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New to Amazon Prime Video - INFERNO

inferno film review
Tom Hanks returns to the role of Dan Brown's hero Robert Langdon.


Review by Eric Hillis

Directed by: Ron Howard

Starring: Tom Hanks, Felicity Jones, Ben Foster, Omar Sy, Irrfan Khan, Sidse Babett Knudsen

inferno film poster


Before sparkly eyed vampires, girls on public transport and tattooed Scandinavian sleuths captured the imaginations of readers, author Dan Brown's 2003 novel 'The Da Vinci Code' could be found nestling in the palms of the world's bookworms. It's hard to think of a more ubiquitous piece of literature (though some would debate such a label); it felt like everyone I knew had read Brown's book, yet not one of them would admit to enjoying it.

inferno film review

Inevitably, the novel was brought to the screen, directed by Ron Howard and featuring Tom Hanks in the lead role of Harvard scholar Robert Langdon. Again, everyone I know saw the movie, and again none of them seemed to enjoy it. A sequel, 2009's Angels and Demons, didn't attract half the attention and was even more poorly received, so it seemed Brown's franchise was finished, on screen at least. But with everything old being new again, Langdon is back for, oddly enough, an adaptation of the fourth book in the series, which makes you wonder how bad the third story is.


This one opens with Langdon waking in a Florence hospital bed with a bullet wound in his cranium, and no recollection of how he ended up there. When a female terminator dressed as a Carabinieri attacks the hospital, Langdon escapes with his doctor, Sienna Brooks (Felicity Jones), who conveniently for Langdon and the subtitle averse audience, is English. Hiding out in Sienna's apartment, Langdon finds a small tube on his person (given his only clothing was a hospital gown we can but guess where it was stashed) that turns out to contain a mini projector that beams a copy of Botticelli's painting 'The Abyss of Hell' onto the wall. Scribbled on the painting are mysterious letters. What could it all mean?

inferno film review

Well, you needn't worry, as for the next two hours Langdon explains in exhaustive detail exactly what it all means, delivering mini history lessons while he and Sienna flee across the more scenic parts of Southern Europe. With a plot too convoluted and ill-conceived to be worth bothering with, you'll find yourself focussing on the film's stunning locations. It may be a sub mediocre piece of storytelling, but Inferno is one hell of an advert for the Italian and Turkish tourist boards. So much attention is paid to a variety of tourist traps - with the camera fetishising piazzas and museums while Langdon delivers geography and history lessons - that much of the film feels like an episode of 'Whicker's World', but sadly lacking Whicker's wit.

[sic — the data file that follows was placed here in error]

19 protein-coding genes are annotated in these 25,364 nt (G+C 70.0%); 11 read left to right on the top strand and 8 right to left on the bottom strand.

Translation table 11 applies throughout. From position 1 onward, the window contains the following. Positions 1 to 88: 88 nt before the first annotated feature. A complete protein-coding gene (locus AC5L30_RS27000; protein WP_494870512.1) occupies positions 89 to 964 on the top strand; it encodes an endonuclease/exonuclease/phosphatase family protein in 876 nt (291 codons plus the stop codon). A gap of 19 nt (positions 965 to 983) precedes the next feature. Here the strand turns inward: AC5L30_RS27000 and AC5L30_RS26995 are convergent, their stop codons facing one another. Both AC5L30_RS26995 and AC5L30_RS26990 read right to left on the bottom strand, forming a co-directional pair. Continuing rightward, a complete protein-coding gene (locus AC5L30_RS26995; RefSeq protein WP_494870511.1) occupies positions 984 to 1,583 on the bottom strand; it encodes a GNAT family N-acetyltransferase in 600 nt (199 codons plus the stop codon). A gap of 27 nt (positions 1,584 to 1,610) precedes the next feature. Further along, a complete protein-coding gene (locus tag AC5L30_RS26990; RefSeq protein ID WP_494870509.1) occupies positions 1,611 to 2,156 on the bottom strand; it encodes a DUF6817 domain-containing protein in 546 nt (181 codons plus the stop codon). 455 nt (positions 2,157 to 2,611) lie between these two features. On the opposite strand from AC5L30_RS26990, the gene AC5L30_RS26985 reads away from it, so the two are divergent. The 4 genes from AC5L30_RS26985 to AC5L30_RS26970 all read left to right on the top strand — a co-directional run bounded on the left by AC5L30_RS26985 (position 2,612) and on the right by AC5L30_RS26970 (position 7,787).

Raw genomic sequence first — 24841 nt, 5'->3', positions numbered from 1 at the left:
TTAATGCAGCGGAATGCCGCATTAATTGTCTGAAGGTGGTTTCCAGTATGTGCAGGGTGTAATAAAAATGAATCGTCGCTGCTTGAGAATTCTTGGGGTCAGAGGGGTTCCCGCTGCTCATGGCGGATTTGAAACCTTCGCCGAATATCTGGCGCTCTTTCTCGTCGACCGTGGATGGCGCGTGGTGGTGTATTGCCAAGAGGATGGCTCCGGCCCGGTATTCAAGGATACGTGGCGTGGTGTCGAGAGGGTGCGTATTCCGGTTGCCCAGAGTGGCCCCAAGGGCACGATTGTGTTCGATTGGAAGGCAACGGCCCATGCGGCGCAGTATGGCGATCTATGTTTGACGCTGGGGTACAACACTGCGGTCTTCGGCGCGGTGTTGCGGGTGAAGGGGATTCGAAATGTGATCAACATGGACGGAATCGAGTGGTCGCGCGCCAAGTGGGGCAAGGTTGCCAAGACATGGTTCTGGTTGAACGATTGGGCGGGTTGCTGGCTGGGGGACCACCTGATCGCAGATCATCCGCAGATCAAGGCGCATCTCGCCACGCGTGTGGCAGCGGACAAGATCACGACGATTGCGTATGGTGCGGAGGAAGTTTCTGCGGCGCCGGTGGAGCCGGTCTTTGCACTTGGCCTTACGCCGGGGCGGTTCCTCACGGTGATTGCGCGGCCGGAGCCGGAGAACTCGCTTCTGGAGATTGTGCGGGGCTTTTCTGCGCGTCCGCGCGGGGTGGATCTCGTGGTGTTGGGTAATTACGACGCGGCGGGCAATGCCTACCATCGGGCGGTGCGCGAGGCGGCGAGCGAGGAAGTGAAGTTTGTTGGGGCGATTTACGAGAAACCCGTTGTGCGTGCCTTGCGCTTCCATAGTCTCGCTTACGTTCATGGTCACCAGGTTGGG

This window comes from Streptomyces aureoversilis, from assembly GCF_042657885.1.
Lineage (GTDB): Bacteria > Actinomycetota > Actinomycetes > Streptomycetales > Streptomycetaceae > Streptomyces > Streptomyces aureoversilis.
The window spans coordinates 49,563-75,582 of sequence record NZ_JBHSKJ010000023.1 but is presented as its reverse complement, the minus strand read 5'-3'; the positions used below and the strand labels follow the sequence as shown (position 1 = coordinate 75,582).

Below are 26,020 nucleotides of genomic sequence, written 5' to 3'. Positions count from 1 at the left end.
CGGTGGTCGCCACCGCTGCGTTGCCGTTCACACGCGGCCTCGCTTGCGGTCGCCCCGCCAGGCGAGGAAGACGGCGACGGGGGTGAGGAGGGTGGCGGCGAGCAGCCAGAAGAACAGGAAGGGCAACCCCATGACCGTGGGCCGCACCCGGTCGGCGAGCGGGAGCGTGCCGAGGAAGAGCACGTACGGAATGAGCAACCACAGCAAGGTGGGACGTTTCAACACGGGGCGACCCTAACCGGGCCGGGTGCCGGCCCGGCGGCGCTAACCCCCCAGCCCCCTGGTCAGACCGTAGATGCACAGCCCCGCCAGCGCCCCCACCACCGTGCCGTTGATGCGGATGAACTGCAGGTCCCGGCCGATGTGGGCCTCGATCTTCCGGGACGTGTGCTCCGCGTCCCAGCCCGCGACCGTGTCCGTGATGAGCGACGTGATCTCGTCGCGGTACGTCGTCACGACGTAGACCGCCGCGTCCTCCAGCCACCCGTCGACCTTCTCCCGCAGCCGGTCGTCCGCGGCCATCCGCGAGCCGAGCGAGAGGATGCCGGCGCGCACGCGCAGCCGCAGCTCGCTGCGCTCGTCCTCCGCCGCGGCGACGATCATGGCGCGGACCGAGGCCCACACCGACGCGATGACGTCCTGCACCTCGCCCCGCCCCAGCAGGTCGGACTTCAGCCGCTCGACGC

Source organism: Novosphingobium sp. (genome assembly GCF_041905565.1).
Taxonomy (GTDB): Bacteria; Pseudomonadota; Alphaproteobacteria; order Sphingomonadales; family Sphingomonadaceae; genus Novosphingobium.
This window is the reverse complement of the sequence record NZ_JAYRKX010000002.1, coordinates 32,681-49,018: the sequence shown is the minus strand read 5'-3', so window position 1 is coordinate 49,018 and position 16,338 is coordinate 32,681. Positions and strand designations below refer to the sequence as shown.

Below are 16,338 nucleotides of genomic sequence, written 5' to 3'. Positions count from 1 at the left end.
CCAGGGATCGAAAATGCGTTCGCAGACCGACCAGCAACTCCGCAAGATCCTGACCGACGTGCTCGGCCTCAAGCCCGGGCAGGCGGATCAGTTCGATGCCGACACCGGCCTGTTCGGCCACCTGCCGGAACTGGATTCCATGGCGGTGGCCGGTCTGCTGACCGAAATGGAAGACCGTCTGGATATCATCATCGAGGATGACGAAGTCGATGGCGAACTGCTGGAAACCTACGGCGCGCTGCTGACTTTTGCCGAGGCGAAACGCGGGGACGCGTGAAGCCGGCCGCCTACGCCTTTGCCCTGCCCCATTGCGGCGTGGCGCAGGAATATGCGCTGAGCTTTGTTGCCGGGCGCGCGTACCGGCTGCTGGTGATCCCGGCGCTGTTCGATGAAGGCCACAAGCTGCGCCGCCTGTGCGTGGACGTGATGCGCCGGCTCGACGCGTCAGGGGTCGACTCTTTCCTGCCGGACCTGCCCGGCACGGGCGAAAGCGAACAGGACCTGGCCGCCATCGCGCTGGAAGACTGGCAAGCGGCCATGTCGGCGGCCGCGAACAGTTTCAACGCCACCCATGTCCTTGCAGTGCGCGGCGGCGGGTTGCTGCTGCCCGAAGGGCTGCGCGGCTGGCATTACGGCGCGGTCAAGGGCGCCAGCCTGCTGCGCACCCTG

Though it's a sequel to a series whose prime was a mere decade ago, the travelogue aspect makes it play like a relic of an era before affordable travel and package holidays, when cinemagoers were happy to endure any old guff if it featured locales they could never afford to visit themselves.

inferno film review

The plot developments are often nonsensical, and an incident involving a lack of cellphone coverage is unintentionally hilarious in its ineptitude, both on the part of the character involved and David Koepp, the screenwriter who penned this ridiculously lazy twist, and should really know better given his CV. There's a romantic subplot, but as it involves Hanks, the poster boy for asexuality, it leads nowhere.

By all means watch Inferno, but the experience could be easily duplicated by flicking on the Discovery Channel and blasting the Bourne Identity soundtrack over the images. This is an abyss of entertainment.

Inferno is on Amazon Prime Video UK now.